Sector Detector: Rankings positioned to weather a pullback
Tue, Nov 16, 9:45 PM ET, by Scott Martindale, Sabrient.com
The market is finally giving us the long anticipated and overdue pullback. This is good for its longer term health. The media is attributing the weakness to news out of Ireland, but the fact is that the technical picture has been screaming for a pullback and retest of key support levels, including Dow 11,000. If the S&P500 violates its 50-day moving average around 1165, the next test will be minor support around 1160, then resistance-turned-support at 1150, and finally the 200-day moving average, which current sits near 1128. The SPX closed today at 1178, after reaching as high as 1227 on November 5.
I'll continue my ongoing saga about how closely the chart pattern for the past almost 4 months is matching up to the similar timeframe at the beginning of the year that culminated in the May selloff. January through April produced a very similar Price and MACD pattern to what we have seen since early August. After a sustained bullish run coming off a bottom at SPY 105, both periods came to a multi-week price consolidation zone with a lengthy period of overbought MACD, followed by another brief surge and consolidation.
The current MACD tried once to crossover bearishly, and is now trying again and seemingly finding success this time. Today's dark candlestick looks very much like the one on May 4. On that day, it bounced at the 50-day moving average, and was then followed by the flash-crash on May 6 that took it all the way down to 105 intraday. Today's action didn't quite get down to the 50DMA, but it was close.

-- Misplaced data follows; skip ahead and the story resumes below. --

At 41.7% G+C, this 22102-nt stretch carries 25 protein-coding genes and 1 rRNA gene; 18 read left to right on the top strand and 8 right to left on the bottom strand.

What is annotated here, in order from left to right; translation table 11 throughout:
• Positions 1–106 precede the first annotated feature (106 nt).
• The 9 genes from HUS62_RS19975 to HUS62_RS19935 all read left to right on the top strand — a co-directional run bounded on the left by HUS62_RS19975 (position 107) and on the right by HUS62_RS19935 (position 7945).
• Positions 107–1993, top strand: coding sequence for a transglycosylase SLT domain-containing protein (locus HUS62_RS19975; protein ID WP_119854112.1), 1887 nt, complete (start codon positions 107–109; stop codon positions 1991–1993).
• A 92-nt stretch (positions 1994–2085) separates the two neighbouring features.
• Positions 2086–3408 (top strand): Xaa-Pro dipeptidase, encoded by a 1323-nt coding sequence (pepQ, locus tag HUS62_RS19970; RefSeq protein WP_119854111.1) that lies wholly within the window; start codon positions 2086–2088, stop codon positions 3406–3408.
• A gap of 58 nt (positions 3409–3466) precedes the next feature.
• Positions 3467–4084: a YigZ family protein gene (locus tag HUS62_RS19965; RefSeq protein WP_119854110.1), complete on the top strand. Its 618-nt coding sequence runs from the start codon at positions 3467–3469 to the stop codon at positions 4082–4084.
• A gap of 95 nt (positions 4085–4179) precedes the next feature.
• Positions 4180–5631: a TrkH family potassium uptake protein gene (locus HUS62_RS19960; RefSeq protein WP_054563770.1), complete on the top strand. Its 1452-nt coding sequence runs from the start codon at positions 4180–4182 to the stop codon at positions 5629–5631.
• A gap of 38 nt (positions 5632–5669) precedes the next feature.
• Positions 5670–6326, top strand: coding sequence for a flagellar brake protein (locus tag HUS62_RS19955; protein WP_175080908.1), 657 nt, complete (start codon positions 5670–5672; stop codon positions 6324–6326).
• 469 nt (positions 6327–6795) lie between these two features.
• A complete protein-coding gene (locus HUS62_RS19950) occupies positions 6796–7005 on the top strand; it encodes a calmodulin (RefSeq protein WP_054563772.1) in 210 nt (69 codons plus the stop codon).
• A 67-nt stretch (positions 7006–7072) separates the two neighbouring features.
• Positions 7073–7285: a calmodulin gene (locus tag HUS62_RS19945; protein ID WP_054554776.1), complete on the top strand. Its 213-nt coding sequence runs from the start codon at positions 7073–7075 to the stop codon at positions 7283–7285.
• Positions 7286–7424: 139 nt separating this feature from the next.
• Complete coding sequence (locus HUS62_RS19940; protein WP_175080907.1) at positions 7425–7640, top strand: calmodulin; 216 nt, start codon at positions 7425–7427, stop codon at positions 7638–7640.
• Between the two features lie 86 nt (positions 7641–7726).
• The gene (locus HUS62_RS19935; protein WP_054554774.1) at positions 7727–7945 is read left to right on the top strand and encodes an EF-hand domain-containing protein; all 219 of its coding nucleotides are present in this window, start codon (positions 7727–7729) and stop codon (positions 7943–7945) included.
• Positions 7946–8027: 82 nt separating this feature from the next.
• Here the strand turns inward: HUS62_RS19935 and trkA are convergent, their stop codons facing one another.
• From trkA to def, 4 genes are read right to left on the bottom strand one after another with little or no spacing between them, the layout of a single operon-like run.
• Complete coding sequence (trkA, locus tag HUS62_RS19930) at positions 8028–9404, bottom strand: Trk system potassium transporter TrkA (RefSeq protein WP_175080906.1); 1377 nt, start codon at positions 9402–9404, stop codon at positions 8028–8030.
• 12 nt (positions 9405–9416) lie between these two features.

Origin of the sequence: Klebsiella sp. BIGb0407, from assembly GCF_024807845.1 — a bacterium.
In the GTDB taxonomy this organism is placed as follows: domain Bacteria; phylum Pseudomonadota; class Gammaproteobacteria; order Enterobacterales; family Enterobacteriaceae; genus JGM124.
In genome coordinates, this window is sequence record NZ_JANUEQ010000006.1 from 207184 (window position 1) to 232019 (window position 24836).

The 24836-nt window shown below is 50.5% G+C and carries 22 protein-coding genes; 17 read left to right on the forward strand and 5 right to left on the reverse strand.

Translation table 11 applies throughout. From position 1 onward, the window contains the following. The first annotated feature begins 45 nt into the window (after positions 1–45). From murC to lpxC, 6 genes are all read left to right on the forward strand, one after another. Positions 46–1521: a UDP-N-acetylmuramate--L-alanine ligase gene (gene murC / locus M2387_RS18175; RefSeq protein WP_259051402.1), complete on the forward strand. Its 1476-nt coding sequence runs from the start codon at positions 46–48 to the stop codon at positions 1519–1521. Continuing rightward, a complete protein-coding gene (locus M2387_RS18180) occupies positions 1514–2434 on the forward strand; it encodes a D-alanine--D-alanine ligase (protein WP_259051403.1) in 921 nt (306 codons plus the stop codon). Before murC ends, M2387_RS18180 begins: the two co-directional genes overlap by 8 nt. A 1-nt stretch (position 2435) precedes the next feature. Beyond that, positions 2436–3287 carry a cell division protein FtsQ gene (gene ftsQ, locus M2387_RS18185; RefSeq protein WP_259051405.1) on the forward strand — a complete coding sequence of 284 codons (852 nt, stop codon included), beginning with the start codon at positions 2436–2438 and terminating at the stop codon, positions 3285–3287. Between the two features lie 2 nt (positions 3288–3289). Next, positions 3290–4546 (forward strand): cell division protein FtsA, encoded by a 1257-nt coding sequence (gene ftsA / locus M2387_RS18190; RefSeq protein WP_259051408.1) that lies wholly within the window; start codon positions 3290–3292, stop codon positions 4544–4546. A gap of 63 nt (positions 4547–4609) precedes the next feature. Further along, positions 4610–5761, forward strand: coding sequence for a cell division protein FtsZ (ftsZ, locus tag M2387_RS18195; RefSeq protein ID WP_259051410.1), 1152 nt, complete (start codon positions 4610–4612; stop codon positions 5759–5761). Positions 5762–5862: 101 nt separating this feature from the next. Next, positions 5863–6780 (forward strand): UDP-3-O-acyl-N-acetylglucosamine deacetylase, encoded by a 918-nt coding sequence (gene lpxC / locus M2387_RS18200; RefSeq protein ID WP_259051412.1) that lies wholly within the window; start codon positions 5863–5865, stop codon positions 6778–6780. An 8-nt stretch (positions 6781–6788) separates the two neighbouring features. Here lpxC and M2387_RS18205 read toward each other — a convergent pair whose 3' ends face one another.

I have been showing the 20-40 moving average lines, which have lined up identically to the earlier period, but today I'm showing the longer-term 50-100 MAs. Nevertheless, they are lining up over the past few weeks, and an imminent rollover is indicated. If history is to repeat, it should happen real soon.
Last week, I suggested that we might not get that retest of resistance-turned-support at SPY 115, and instead only get a minor break through the 20-day moving average to perhaps previous support at SPY 118. We bounced there today. Let's see if the bulls – with their friend the Fed pumping big-time cash into the system – can regain control.
The dollar has actually been steadily strengthening since bouncing at multi-year support following the November 3 FOMC announcement. The market doesn't particularly want a stronger dollar, though.
Not surprisingly, the market volatility index (VIX) spiked at the open today and kept on rising, finishing at 22.58 as some of the complacency evaporated. On the other hand, the TED spread (i.e., indicator of credit risk measuring the difference between the 3-month T-bill and 3-month LIBOR interest rates) is still comfortably at the low end of its range, closing down significantly today at 14.75.
Latest rankings: After being in a holding pattern due primarily to Wall Street analyst uncertainty in anticipation of the election, Sabrient's SectorCast-ETF fundamentals-based quantitative rankings of the ten U.S. business sector iShares took a noticeable change last week. Healthcare (IYH) distanced itself from the others, primarily due to a rash of analyst upgrades (likely tied to the election results and the impact on ObamaCare).
Overall, the rankings reflect a cautious bias on the market, as traditionally defensive sectors like Healthcare, Consumer Goods and Utilities continue to show up in the top 5 with scores above 50, and the more economically-sensitive sectors like Energy, Industrial, and Consumer Services rank in the bottom 5 with scores below 50.